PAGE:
2. 7.2. Measurement of resistivity
      3. 7.3. Absolute measurement of the acceleration due to the Earth's gravity
      4. 7.4. Measurement of frequency and time
      5. 7.5. The Global Positioning System
      6. Exercises
    3. 8. Experimental logic
      1. 8.1. Introduction
      2. 8.2. Apparent symmetry in apparatus
      3. 8.3. Sequence of measurements
      4. 8.4. Intentional and unintentional changes
      5. 8.5. Drift
      6. 8.6. Systematic variations
      7. 8.7. Calculated and empirical corrections
      8. 8.8. Relative methods
      9. 8.9. Null methods
      10. 8.10. Why make precise measurements?
    4. 9. Common sense in experiments
      1. 9.1. Preliminary experiment
      2. 9.2. Checking the obvious
      3. 9.3. Personal errors
      4. 9.4. Repetition of measurements
      5. 9.5. Working out results
      6. 9.6. Design of apparatus
  11. Part 3: Record and Calculations
    1. 10. Record of the experiment
      1. 10.1. Introduction
      2. 10.2. Bound notebook versus loose-leaf
      3. 10.3. Recording measurements
      4. 10.4. Down with copying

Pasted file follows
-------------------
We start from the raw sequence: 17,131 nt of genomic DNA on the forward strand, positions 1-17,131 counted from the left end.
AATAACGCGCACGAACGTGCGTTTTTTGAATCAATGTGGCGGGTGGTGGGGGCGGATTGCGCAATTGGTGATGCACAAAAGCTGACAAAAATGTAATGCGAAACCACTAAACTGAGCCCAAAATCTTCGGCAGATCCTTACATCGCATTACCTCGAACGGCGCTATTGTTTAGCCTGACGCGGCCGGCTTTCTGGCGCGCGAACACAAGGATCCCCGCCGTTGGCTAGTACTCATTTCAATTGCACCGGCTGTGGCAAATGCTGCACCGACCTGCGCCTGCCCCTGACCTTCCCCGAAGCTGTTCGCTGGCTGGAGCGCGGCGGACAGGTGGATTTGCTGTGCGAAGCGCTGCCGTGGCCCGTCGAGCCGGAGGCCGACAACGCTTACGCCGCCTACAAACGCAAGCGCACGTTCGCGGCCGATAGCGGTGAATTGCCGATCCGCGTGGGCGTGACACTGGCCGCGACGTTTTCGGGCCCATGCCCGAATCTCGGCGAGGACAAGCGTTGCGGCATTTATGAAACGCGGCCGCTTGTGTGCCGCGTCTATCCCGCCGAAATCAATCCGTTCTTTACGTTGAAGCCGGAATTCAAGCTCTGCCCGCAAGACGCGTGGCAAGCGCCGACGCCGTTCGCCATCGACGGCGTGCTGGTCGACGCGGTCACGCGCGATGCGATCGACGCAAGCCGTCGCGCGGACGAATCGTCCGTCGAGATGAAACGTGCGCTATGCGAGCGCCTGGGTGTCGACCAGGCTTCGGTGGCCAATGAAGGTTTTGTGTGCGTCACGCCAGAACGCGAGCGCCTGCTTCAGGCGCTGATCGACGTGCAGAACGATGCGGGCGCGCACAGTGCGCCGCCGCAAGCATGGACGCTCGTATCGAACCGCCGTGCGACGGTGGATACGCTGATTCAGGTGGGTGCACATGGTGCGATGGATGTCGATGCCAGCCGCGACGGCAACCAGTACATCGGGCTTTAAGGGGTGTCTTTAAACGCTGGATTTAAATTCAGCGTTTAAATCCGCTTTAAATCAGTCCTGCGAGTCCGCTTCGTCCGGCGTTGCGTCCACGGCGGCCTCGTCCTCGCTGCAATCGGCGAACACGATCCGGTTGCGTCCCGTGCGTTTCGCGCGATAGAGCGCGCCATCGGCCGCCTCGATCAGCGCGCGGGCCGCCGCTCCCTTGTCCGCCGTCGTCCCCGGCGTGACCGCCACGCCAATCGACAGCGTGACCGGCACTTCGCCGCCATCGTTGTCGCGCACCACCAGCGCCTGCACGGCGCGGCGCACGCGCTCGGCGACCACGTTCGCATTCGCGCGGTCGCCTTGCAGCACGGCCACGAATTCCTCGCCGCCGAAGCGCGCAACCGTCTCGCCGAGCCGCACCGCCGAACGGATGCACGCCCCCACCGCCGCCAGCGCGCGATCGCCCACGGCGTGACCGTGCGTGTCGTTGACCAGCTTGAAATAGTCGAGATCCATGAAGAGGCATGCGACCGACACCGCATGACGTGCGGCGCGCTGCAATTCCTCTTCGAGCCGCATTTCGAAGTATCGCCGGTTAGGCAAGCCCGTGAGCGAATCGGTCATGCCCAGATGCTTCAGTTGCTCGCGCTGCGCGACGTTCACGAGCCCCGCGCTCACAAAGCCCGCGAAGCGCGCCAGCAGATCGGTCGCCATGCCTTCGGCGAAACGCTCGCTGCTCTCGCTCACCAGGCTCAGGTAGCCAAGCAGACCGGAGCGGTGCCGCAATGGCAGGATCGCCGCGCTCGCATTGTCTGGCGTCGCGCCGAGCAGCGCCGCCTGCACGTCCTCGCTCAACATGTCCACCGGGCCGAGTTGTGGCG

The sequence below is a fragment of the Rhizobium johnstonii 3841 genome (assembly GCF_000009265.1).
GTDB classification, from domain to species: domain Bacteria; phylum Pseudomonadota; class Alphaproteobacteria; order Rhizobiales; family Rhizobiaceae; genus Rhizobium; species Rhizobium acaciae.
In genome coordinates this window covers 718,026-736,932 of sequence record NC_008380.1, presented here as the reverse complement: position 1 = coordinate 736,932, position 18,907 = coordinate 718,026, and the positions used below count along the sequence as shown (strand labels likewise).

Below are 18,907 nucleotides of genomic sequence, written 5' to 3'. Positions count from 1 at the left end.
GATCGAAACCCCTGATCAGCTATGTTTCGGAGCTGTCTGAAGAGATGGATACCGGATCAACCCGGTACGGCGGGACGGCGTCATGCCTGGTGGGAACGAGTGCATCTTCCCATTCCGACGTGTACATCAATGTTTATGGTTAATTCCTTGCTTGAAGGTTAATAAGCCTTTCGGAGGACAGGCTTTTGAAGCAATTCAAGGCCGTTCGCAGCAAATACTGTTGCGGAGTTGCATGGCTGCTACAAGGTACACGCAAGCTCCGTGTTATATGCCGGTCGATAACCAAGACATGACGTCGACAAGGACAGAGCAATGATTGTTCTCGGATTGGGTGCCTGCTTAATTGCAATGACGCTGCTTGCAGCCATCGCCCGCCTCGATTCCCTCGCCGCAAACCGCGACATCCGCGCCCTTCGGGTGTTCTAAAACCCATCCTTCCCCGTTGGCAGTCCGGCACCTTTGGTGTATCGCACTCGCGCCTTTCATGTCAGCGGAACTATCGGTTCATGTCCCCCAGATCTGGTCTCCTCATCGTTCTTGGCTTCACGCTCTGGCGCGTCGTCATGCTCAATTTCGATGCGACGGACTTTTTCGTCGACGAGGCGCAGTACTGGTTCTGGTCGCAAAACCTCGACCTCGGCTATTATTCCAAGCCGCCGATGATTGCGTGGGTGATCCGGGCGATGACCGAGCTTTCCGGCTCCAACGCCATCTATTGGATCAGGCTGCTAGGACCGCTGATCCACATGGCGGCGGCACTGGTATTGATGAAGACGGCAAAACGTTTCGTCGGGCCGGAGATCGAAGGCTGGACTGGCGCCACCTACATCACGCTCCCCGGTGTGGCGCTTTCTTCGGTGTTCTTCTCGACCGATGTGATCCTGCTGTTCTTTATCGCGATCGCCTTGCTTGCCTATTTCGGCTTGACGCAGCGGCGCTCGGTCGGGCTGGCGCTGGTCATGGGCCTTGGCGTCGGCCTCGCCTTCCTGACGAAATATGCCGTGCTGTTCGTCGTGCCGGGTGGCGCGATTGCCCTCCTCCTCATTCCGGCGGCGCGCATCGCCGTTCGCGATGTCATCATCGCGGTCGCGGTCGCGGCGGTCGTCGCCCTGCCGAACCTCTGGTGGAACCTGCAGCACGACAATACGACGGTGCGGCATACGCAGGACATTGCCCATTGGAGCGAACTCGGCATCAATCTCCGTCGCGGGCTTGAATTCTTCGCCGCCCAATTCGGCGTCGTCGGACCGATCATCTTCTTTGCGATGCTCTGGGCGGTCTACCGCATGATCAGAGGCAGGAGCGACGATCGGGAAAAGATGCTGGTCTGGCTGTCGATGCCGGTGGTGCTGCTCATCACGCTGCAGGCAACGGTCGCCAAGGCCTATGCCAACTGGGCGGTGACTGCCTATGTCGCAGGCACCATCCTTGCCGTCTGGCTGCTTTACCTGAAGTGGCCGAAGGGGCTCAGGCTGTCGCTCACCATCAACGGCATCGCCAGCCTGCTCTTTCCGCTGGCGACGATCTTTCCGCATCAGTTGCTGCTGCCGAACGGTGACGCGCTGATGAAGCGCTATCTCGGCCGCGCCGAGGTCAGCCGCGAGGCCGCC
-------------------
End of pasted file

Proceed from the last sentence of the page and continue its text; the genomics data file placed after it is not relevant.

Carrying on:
5. 10.5. Diagrams
      6. 10.6. Tables
      7. 10.7. Aids to clarity
      8. 10.8. Some common faults – ambiguity and vagueness
    2. 11. Graphs
      1. 11.1. The use of graphs
      2. 11.2. Choice of ruling
      3. 11.3. Scale
      4. 11.4. Units
      5. 11.5. Some hints on drawing graphs
      6. 11.6. Indicating errors
      7. 11.7. Sensitivity
    3. 12. Arithmetic
      1. 12.1. Arithmetic is important
      2. 12.2. Computers
      3. 12.3. Calculators
      4. 12.4. Ways of reducing arithmetical mistakes
      5. 12.5. Checking algebra
      6. Exercises
    4. 13. Writing a paper
      1. 13.1. Introduction
      2. 13.2. Title
      3. 13.3. Abstract
      4. 13.4. Plan of paper
      5. 13.5. Sections of paper
      6. 13.6. Diagrams, graphs, and tables
      7. 13.7. Instructions to authors
      8. 13.8. Clarity
      9. 13.9. Good English
      10. 13.10. Conclusion
  12. Appendices
    1. A. Evaluation of some integrals connected with the Gaussian function
    2. B. The variance of s2 for a Gaussian distribution
    3. C. The straight line – the standard error in the slope and intercept
      1. Comment on the dependence of m, c, and b
    4. D. The binomial and Poisson distributions
      1. Binomial distribution
      2. Poisson distribution
    5. E. The χ2 distribution – test of goodness of fit
      1. Introduction
      2. Derivation of χ2 distribution
      3. The function Pn(χ2)
      4. Degrees of freedom
      5. Test of goodness of fit
      6. Worked examples
      7. Comments
    6. F. SI units
      1. Names and symbols
      2. Decimal factors
      3. Relation to c.g.s. units
      4. Definitions of the SI base units
    7. G. Values of physical constants
    8. H. Mathematical tables
      1. Values of the Gaussian function and the Gaussian integral function
      2. Values of χ2 for given v and P
  13. Solutions to exercises
  14. Some useful books
  15. References
  16. Index